We stopped by Starbucks for a little pick-me-up on our way to the Discover Manchester Walking Tour. Our tour guide met us in front of the City Library and proceeded to take us through several other buildings and streets while describing the history of Manchester. She described how Manchester was a very industrial city and was built around the cotton industry back in the 1800s. It was a very interesting walking tour and definitely worth the 7 pounds per person we paid.

After the walking tour, we grabbed a traditional English lunch at The Old Wellington, which consisted of fish and chips and shepherd’s pie. Then we wandered into the National Football Museum, which was full of trophies, signed jerseys, and football related art installations. They had some pretty interactive exhibits so it would be a great place to take your kids. My wife and I don’t know much about English football, but we enjoyed learning about it at this museum.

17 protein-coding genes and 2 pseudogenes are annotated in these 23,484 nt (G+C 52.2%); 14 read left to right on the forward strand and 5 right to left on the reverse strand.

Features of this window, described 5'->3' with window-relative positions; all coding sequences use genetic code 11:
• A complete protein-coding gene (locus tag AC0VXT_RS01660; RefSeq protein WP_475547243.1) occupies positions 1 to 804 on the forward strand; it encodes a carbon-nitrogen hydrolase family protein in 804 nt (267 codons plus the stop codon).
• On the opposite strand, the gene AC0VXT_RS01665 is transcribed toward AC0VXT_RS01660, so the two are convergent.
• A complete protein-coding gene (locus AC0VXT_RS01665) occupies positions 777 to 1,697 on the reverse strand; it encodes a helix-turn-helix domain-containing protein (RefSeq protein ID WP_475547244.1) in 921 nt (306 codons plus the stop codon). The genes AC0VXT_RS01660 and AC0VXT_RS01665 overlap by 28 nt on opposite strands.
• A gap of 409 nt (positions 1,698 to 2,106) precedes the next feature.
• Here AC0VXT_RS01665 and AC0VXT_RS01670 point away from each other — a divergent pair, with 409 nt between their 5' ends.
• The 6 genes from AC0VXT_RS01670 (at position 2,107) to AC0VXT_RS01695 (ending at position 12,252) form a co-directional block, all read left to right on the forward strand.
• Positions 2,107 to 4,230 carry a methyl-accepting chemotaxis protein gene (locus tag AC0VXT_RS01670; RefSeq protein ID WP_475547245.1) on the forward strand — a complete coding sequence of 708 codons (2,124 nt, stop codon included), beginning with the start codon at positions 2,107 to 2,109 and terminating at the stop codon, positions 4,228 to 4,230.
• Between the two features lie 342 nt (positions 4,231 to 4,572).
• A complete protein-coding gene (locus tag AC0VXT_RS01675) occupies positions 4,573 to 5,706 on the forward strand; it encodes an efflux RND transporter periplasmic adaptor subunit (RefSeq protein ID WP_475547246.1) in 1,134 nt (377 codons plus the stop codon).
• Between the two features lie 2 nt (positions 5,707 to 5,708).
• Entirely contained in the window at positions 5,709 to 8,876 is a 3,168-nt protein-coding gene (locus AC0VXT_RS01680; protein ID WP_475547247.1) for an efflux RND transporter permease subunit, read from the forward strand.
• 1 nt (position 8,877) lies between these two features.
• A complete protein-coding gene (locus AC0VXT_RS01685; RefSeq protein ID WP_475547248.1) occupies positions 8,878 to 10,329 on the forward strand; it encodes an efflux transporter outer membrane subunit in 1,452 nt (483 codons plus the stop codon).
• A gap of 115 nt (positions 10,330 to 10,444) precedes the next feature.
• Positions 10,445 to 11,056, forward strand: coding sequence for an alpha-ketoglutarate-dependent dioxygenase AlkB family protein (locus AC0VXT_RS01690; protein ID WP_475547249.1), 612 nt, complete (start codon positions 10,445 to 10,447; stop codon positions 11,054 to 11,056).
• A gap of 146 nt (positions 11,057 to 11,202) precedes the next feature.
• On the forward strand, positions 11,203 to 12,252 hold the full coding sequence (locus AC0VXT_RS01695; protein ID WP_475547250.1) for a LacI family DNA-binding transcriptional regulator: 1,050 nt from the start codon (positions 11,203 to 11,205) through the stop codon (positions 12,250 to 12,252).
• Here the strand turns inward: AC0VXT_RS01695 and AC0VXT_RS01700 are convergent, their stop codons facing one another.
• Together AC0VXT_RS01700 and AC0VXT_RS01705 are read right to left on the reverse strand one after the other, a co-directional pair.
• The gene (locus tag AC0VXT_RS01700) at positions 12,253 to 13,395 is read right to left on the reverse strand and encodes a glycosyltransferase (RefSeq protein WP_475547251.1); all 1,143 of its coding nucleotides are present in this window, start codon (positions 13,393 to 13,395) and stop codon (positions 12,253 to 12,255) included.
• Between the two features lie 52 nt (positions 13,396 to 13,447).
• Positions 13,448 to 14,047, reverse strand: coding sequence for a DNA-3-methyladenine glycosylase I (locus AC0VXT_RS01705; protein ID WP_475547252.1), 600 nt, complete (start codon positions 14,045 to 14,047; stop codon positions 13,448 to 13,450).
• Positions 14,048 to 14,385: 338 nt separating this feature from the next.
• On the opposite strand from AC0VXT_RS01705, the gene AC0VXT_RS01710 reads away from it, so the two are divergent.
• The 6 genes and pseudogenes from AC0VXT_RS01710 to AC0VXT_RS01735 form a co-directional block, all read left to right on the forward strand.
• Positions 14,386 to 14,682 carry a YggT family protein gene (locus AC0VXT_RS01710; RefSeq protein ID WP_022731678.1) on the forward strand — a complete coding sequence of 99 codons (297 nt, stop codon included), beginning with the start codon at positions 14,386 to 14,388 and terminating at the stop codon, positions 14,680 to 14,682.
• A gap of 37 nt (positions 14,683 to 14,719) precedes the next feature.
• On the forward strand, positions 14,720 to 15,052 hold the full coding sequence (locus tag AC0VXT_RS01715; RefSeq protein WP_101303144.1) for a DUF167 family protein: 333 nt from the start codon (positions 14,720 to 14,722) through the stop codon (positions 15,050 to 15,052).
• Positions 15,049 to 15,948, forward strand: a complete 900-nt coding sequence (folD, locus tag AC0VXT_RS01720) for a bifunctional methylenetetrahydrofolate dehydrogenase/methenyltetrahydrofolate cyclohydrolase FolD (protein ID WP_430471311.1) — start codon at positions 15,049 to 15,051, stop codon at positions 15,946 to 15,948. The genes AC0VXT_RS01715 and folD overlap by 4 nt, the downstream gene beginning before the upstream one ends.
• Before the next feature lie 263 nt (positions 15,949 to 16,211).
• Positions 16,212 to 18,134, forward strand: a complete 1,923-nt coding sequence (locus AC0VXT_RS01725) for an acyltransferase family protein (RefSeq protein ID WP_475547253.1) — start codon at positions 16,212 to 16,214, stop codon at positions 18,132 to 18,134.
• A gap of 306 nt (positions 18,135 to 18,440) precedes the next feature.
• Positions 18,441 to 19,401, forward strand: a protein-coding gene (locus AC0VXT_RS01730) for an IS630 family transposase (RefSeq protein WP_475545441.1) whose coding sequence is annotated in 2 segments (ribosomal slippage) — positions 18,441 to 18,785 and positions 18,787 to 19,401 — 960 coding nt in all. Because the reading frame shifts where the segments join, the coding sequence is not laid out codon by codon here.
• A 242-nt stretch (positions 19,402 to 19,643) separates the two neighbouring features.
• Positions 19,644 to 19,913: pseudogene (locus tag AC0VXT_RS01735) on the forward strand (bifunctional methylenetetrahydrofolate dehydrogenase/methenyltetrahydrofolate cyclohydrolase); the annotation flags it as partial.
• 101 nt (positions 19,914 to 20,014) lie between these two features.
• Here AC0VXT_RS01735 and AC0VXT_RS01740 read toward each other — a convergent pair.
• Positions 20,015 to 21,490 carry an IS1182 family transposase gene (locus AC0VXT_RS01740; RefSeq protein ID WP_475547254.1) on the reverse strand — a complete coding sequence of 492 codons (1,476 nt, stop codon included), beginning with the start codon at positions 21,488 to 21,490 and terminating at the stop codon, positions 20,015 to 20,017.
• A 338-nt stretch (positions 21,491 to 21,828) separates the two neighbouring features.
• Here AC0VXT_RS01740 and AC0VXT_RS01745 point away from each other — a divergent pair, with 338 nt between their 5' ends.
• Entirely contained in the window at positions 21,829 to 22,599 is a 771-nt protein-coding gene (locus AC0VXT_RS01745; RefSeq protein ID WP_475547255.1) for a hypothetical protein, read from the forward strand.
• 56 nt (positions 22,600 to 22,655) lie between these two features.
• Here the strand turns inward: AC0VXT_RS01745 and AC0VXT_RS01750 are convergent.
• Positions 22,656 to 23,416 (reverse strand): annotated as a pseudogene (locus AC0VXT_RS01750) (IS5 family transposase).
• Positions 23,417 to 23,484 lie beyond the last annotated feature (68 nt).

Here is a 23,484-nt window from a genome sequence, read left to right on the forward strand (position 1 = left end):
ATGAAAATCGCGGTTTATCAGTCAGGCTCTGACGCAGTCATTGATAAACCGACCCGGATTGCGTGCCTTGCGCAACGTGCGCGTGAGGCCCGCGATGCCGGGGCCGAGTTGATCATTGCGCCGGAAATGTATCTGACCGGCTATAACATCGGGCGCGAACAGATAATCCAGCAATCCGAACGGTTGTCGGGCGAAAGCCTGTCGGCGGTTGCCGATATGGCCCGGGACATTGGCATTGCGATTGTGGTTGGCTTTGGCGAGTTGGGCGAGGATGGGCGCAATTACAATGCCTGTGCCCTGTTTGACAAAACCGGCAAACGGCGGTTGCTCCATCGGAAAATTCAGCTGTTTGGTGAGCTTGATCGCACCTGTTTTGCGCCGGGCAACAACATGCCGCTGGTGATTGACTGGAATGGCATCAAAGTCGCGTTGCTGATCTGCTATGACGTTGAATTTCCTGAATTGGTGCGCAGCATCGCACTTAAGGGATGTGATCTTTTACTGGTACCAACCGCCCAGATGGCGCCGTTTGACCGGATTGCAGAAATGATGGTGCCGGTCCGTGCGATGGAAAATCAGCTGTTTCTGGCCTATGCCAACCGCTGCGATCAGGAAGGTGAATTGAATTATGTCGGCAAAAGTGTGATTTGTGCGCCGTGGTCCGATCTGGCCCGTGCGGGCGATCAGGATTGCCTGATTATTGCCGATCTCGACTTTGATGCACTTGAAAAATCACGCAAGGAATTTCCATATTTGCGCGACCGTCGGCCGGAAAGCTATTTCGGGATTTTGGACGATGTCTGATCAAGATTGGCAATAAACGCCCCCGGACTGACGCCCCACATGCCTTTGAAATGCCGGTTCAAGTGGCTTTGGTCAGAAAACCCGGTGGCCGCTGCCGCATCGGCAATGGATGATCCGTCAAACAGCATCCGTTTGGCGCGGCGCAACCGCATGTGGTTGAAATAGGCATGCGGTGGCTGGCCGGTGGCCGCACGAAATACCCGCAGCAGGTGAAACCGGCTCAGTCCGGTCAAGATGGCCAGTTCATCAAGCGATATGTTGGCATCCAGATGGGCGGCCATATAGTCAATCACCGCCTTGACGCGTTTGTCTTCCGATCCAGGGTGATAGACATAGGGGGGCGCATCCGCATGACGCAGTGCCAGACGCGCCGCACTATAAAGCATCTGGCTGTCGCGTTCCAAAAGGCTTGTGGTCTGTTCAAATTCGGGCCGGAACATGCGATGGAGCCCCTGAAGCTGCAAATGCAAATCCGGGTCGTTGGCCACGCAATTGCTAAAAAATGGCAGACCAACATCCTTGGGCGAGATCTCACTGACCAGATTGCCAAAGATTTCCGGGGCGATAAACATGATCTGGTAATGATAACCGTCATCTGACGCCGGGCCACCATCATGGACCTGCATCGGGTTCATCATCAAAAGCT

Leaving Manchester

The next morning we packed up our bags and hopped on a train over to Liverpool. This time we made sure we bought train tickets and not tram tickets, but forgot to specify that we only wanted one way tickets. This wasn’t the end of the world though because after visiting Liverpool we did need to return to Manchester, but then continue on the Manchester Airport. We were able to buy the Manchester to Airport extension at the Liverpool train station.

Thoughts on Manchester

To be completely honest, we didn’t love Manchester. For being the second largest city in England, it seemed to lack the charm and culture that we’ve become so accustomed when traveling throughout Europe. It started to make more sense as we learned more about the history of Manchester in our walking tour. Manchester was a very industrial city, which explains the kind of grungy feel of the town.

Manchester was a neat city and definitely worth visiting, but I probably wouldn’t go back again (unless a flight deal took me there). There was a good amount to see and do, but it seemed to lack the vibrant culture of many other European cities.